Thursday, October 11, 2001 at 2:03 PM
The price of a war against terrorism is putting new strains on the national defense budget. In order to meet those and other costs relating to the attacks of September 11, Congress seems to have temporarily abandoned its concerns with deficit spending. Nonetheless, some Ohio lawmakers and business leaders remain concerned about on-going funding problems at the state's second largest federal research laboratory. With the economy on the downswing, they say it's more important than ever to keep the NASA Glenn Research Center in Cleveland going strong. 90.3 WCPN's Karen Schaefer reports.
Karen Schaefer- NASA’s Glenn Research Center is celebrating its 60th anniversary this year. When it opened in 1941, the center was one of just three national labs dedicated to aeronautics research. From its original mission to develop aerospace engines, the Glenn Center has since expanded to include new technologies in propulsion, power, and communications. Today, NASA Glenn is the space agency’s leading center for aero-propulsion.
But Glenn scientists and engineers are involved in hundreds of other projects. Among them is research in micro-gravity, what happens to objects and living tissue when exposed to the free fall of space. But that same micro-gravity research is one of a number of Glenn projects that have been subject to funding competition from other research centers. Earlier this year millions of research dollars were cut from Glenn’s 2002 budget. That crisis sent Ohio’s local and Congressional leaders scrambling to restore funds to research projects central to Glenn’s mission. John Lewis is a local attorney and chair of the Ohio Aerospace Council. He says the Council was formed in response to a similar funding crisis in 1995.
John Lewis- Studies were made to determine where things ought to be conducted within the various centers of NASA. And recommendations were made that NASA Glenn ought to be the Center for micro-gravity. What then happened was the administrator, Dan Golden, made a decision that he wanted to move the micro-gravity to Marshall in Huntsville, Alabama. And it was at that point that there was a major disruption at NASA Glenn. And that disruption keeps resurfacing over the years.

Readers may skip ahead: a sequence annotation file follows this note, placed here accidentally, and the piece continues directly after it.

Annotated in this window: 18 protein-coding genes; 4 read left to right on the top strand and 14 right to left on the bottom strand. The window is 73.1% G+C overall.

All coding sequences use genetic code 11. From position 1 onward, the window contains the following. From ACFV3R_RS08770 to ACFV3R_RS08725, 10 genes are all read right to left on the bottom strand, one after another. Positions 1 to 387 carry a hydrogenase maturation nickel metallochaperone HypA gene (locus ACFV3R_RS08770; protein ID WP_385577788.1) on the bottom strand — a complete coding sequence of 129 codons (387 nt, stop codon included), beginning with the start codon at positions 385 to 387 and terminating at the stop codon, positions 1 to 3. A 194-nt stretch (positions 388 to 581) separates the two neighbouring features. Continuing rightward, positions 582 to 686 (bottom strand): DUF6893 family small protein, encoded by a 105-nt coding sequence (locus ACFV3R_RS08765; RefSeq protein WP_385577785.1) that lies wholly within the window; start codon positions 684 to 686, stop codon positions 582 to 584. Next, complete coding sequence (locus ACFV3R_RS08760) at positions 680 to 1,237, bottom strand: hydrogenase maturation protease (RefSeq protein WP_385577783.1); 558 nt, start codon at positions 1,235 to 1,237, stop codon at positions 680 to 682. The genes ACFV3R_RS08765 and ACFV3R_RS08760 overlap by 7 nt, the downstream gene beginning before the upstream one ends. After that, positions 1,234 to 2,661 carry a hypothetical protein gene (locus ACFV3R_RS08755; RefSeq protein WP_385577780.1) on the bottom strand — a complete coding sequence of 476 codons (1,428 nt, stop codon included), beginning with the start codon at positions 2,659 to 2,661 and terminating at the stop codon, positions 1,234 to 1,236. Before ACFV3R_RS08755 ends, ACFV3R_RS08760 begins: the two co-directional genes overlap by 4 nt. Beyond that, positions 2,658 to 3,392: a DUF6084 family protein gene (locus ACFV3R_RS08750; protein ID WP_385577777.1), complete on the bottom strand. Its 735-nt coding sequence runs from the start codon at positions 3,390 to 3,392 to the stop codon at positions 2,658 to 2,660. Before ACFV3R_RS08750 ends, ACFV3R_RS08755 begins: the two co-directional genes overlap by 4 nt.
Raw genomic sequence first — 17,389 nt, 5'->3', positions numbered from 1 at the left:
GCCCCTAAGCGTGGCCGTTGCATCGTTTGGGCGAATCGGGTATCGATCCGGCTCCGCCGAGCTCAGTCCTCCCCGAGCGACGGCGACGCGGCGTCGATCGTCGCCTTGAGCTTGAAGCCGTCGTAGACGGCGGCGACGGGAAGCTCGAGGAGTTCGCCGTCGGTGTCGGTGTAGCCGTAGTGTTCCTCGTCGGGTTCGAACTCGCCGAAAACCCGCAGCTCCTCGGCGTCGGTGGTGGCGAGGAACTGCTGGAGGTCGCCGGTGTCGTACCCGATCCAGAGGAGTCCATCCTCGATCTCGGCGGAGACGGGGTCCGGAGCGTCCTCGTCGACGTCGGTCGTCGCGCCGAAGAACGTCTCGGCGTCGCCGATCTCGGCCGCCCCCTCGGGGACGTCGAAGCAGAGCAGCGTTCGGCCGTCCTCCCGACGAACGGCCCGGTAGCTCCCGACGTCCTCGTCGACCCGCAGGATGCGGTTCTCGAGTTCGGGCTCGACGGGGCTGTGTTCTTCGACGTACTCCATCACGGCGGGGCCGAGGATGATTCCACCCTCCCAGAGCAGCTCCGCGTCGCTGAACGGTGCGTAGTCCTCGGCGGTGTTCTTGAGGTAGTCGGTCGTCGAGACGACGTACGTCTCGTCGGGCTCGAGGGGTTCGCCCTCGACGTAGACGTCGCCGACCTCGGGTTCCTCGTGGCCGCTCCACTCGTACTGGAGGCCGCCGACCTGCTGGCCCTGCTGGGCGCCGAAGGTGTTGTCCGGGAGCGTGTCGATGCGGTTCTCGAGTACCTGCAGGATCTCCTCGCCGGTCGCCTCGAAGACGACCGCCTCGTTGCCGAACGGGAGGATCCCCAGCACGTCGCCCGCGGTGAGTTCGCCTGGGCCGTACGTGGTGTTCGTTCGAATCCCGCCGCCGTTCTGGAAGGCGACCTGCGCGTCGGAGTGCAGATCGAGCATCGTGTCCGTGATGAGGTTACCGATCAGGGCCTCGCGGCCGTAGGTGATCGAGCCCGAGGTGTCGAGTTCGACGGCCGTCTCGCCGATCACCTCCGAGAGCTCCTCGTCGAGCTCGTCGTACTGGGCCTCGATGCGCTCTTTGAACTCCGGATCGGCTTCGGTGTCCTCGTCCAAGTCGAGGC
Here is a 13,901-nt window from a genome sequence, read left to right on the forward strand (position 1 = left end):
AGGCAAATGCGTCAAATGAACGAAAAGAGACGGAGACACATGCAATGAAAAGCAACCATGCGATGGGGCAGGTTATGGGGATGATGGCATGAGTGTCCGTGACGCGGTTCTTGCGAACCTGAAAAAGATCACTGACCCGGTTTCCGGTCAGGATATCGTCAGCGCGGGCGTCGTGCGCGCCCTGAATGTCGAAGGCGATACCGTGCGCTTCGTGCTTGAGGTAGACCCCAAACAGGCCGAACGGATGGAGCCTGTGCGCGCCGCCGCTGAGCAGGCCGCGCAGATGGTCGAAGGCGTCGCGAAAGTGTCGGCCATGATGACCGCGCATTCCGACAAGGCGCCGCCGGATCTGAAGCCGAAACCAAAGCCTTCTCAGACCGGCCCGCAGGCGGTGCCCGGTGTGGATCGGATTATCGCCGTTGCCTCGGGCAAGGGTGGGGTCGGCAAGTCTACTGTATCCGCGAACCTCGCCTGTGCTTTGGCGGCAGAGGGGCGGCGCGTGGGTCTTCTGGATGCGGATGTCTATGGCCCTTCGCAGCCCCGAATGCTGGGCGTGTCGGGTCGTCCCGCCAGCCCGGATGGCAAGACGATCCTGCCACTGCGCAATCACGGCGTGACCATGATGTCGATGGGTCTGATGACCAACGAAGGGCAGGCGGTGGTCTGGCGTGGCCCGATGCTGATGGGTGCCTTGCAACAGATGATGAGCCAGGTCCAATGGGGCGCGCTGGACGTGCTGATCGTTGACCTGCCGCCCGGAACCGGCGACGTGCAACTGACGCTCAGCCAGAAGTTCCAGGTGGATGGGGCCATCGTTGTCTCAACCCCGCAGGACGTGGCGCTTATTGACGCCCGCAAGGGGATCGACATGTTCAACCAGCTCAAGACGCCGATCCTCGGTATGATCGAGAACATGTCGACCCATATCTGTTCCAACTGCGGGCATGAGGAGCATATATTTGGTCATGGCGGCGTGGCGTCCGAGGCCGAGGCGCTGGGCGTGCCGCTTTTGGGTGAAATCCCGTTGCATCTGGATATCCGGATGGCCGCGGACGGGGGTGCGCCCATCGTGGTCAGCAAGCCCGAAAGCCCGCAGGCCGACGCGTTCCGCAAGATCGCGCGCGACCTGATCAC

KS- Lewis says other Centers have been more pro-active in rallying the political and business community support necessary to secure funding for aerospace research. Because of that, he says there have been years of struggle to keep core projects like micro-gravity research at Glenn.
JL- NASA Glenn is critically important in this community, where we’ve got major problems at a time when, if the rest of the country is in recession, we’re in Rust Belt recession. Our objective is to try to stabilize NASA Glenn. That is, to have to keep doing this year after year is not the way we’d like to see it work.
KS- Each year, NASA Glenn contributes more than a billion dollars to Ohio’s economy. But in addition to its direct economic impact, Glenn is also key to developing new commercial applications that many believe could jump-start Northeast Ohio’s high-tech economy. This summer, the Council created Bio-Park, a coalition of colleges and universities that will work directly with Glenn to develop biotech industries. And Charles Clark at the University of Akron says their science and technology division has been working with Glenn for years.
Charles Clark- There are programs at NASA Glenn and the University of Akron that deal in the area of polymers and we actually work with them.
KS- The state has also recognized the importance of Ohio’s aerospace industry. Governor Bob Taft recently formed a new commission to support both NASA Glenn and Wright Patterson AFB in Dayton. John Harriston is chief of Internal Programs at Glenn. He says the recent gathering of support could provide a turning point in stabilizing the Center’s place in Northeast Ohio.
John Harriston- It is quite new to have the Governor’s office, the Ohio Aerospace Council, the Growth Association, representatives from the Cleveland Clinic and from our universities to really take an in-depth look at where NASA Glenn fits into the community. It is quite new and I applaud their efforts.
KS- But while support for Glenn from the business community is important, political support is vital. Although Ohio still lacks representation on the key House subcommittee for space programs, this year the state does have two members on the Appropriations Committee. And in the Senate, Republican Mike DeWine sits on both the Appropriations Committee and on the VA/HUD subcommittee under which space agency funding falls.
Mike DeWine- It is important for us to be able to demonstrate that Northeast Ohio, Greater Cleveland, are behind NASA Glenn. When these decisions get made they are to a great extent based on that type of pressure, that type of coming together.
KS- Legislation for Glenn’s 2002 budget has already passed both Houses of Congress and is now in conference committee, where the two bills will be hammered into one. Senator De Wine remains confident that Glenn funding will emerge relatively unscathed this year. But even before September 11, NASA was under a White House mandate to reduce spending by at least 5% to cover cost overruns on the International Space Station. And with new funding demands for a war against terrorism both at home and abroad, no one can predict how future NASA budgets could be affected. In Cleveland, Karen Schaefer, 90.3 WCPN News.
Please follow our community discussion rules when composing your comments.